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Knowledge Repository

Patient Safety in the Cardiac Operating Room: Human Factors and Teamwork A Scientific Statement From the American Heart Association

Author(s): Wahr, J. A., Prager, R. L., Abernathy, J. H., Martinez, E. A., Salas, E., Seifert, P. C., Groom, R. C., Spiess, B. D., Searles, B. E., Sundt, T. M., Sanchez, J. A., Shappell, S. A., Culig, M. H., Lazzara, E. H., Fitzgerald, D. C., Thourani, V. H., Eghtesady, P., Ikonomidis, J. S., England, M. R., Sellke, F. W., Nussmeier, N. A.
The cardiac surgical operating room is a complex environment, where patient lives are saved or considerably improved with the help of sophisticated equipment and skilled personnel. Although outcomes are improving, adverse events still occur, many of which are preventable. This statement is the result of a review of literature that presented evidence on patient safety and interventions that worked in enhancing patient safety in the cardiac OR.
Key Point Summary

From the nurses' station to the health team hub: How can design promote interprofessional collaboration?

Author(s): Gum, Lyn Frances, Prideaux, David, Sweet, Linda, Greenhill, Jennene
The nurses’ station serves a diverse array of purposes, one being that it acts as a space for communication and interprofessional collaboration. Previous studies have shown that the design of the nurses’ station alone can impact aspects of patient and staff privacy, walking distance, and access to resources. But no known studies prior to this paper have examined specifically the influence of nurse station design on the frequency and quality of interprofessional practice.
Key Point Summary

Health Care Wayfinding Integrates Four Aspects to Become Carefinding

Author(s): Cooper, R.
Carefinding is a term that refers to an evidence-based approach to designing wayfinding systems in healthcare settings, catering to the needs of the users of those spaces, particularly patients and their caregivers. Successful wayfinding in healthcare facilities requires consideration of the user experience, the wayfinding process, the wayfinding plan, and implementation of the plan.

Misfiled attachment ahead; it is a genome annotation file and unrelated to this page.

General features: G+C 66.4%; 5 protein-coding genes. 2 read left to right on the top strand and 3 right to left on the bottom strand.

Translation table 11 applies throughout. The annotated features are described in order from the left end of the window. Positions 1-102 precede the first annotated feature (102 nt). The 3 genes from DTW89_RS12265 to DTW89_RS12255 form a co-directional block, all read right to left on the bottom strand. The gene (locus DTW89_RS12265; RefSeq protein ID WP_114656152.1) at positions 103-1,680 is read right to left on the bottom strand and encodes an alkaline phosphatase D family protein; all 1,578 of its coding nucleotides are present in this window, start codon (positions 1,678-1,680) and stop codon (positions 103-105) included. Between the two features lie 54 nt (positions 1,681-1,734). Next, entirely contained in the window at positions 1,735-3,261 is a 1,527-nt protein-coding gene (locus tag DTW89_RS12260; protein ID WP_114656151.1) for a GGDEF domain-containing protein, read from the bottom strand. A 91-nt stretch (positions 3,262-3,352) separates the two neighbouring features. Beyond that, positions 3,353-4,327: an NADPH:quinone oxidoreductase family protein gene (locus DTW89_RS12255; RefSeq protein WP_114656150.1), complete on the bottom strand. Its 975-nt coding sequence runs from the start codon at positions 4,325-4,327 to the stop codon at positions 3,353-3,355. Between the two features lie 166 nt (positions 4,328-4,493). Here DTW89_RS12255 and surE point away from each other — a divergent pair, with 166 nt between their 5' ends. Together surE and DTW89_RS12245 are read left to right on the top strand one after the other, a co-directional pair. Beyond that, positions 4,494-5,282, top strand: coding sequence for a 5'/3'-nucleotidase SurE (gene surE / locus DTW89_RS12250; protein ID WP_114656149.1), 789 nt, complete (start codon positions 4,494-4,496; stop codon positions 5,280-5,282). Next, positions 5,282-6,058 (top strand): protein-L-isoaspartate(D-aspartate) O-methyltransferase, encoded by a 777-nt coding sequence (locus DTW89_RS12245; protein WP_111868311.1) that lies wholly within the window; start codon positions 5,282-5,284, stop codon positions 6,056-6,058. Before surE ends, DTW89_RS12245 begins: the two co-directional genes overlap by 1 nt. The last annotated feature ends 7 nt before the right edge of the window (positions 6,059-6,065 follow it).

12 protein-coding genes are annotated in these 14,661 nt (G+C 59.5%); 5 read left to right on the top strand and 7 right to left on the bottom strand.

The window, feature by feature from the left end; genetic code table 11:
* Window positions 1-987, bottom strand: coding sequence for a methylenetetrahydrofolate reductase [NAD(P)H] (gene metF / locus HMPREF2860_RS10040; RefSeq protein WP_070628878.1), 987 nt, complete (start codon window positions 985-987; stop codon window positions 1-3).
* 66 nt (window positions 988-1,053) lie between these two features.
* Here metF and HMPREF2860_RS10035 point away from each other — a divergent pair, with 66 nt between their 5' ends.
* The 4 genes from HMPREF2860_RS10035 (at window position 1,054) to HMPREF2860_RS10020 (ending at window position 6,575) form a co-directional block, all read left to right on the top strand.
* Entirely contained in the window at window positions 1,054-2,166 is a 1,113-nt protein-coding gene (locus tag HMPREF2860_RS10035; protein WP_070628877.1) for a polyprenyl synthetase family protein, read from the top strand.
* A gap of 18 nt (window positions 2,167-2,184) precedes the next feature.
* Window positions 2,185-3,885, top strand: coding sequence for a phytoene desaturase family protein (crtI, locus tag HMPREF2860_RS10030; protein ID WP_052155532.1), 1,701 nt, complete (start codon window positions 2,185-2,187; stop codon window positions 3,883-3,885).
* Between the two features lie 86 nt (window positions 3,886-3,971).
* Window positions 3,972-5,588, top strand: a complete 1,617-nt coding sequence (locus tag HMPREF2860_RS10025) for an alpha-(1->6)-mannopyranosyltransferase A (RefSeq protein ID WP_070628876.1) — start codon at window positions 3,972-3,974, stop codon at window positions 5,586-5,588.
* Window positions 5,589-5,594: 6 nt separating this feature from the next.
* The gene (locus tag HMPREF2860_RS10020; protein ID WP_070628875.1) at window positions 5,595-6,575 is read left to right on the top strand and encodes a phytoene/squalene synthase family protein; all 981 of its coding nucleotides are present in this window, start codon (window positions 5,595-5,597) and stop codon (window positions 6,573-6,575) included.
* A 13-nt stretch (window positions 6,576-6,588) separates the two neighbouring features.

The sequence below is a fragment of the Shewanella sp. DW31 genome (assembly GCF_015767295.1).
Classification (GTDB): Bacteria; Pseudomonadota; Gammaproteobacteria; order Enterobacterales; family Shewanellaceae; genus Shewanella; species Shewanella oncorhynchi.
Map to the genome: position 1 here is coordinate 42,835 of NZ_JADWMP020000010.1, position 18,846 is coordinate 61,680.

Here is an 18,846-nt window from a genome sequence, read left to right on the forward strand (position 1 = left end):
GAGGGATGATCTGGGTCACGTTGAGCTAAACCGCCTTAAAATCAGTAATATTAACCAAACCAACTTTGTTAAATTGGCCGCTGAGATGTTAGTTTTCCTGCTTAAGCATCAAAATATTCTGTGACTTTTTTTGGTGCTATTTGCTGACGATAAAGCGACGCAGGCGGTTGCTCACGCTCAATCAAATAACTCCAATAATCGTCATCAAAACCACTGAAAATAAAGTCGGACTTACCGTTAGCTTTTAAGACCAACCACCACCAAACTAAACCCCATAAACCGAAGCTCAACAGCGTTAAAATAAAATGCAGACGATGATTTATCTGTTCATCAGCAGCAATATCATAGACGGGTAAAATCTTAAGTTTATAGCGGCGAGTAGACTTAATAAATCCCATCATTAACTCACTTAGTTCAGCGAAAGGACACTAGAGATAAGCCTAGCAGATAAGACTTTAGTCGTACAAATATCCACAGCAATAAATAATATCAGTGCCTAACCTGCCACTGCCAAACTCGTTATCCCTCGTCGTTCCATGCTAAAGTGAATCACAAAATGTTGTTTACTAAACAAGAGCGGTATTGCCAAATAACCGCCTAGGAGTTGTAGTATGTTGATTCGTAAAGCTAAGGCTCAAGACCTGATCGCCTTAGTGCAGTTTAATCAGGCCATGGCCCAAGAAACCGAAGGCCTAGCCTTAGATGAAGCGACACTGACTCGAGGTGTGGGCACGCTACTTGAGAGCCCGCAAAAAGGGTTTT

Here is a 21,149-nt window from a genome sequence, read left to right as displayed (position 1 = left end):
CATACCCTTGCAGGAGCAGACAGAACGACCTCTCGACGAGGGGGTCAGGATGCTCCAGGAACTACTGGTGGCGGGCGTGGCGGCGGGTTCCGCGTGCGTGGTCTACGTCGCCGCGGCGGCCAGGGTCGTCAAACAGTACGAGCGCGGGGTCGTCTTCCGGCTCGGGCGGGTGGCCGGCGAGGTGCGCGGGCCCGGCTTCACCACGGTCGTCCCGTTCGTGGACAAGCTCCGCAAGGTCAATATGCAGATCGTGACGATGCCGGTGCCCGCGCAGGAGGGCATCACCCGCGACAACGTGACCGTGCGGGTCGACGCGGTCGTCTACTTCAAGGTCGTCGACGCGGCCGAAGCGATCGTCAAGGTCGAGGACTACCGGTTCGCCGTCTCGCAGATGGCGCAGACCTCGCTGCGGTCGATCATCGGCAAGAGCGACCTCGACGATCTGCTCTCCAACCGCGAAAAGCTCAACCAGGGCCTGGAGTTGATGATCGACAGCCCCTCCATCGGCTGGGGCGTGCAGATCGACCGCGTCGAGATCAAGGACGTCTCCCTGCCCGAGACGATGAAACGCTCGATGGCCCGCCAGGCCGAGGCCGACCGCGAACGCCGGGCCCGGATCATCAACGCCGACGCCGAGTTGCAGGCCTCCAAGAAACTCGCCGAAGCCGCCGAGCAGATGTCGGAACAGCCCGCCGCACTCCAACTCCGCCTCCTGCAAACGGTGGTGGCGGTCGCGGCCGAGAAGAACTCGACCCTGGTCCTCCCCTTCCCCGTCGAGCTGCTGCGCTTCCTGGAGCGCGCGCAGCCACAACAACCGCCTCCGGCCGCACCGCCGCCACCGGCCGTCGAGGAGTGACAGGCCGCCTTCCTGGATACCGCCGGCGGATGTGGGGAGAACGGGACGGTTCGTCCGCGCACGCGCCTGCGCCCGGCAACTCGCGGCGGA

Key Point Summary

Why do patients in acute care hospitals fall? Can falls be prevented?

Author(s): Dykes, P. C., Carroll, D. L., Hurley, A. C., Benoit, A., Middleton, B.
Despite a large quantitative evidence base for guiding fall risk assessment and not needing highly technical, scarce, or expensive equipment to prevent falls, falls are serious problems in hospitals.
Key Point Summary

Centralized vs. Decentralized Nursing Stations: Effects on Nurses’ Functional Use of Space and Work Environment

Author(s): Zborowsky, T., Bunker Hellmich, L., Morelli, A., O’Neill, M.
Information technology enables nurses to move away from traditional centralized paper-charting stations to smaller decentralized work stations and charting substations located closer to, or inside of, patient rooms. Understanding the tradeoffs presented by centralized and decentralized nursing station design could provide useful information for future design and the nurse environment "fit."
Key Point Summary

Infection Prevention Promotion Program Based on the PRECEDE Model: Improving Hand Hygiene Behaviors Among Healthcare Personnel

Author(s): Aboumatar, H., Ristaino, P., Davis, R. O., Thompson, C. B., Maragakis, L., Cosgrove, S., Rosenstein, B., Perl, T. M.
Hand hygiene is critical to prevent transmission of multidrug-resistant organisms and the development of healthcare-associated infections, yet compliance with recommendations is poor.  
Key Point Summary

Applying root cause analysis to improve patient safety: decreasing falls in postpartum women.

Author(s): Chen, K. H., Chen, L. R., Su, S.
The objective of this study was to investigate the effectiveness of interventions to prevent falls designed through hazard analysis using root cause analysis.
Key Point Summary

Acoustic assessment of speech privacy curtains in two nursing units

Author(s): Pope, D. S., Miller-Klein, E. T.
Hospitals are environments with complex soundscapes, and some elements of these soundscapes can impede upon patient health and overall communication. Numerous sources of noise from equipment, movement, and increased speaking volumes combine with high reverberation rates, resulting in the need to speak increasingly louder.
Key Point Summary

Is your phone bugged? The incidence of bacteria known to cause nosocomial infection on healthcare workers' mobile phones

Author(s): Brady, R.R.W., Wasson, A., Stirling, I., McAllister, C., Damani, N.N.

Telepresence under exceptional circumstances: enriching the connection to school for sick children

Author(s): Fels, D.I., Waalen, J.K., Zhai, S., Weiss, P.L.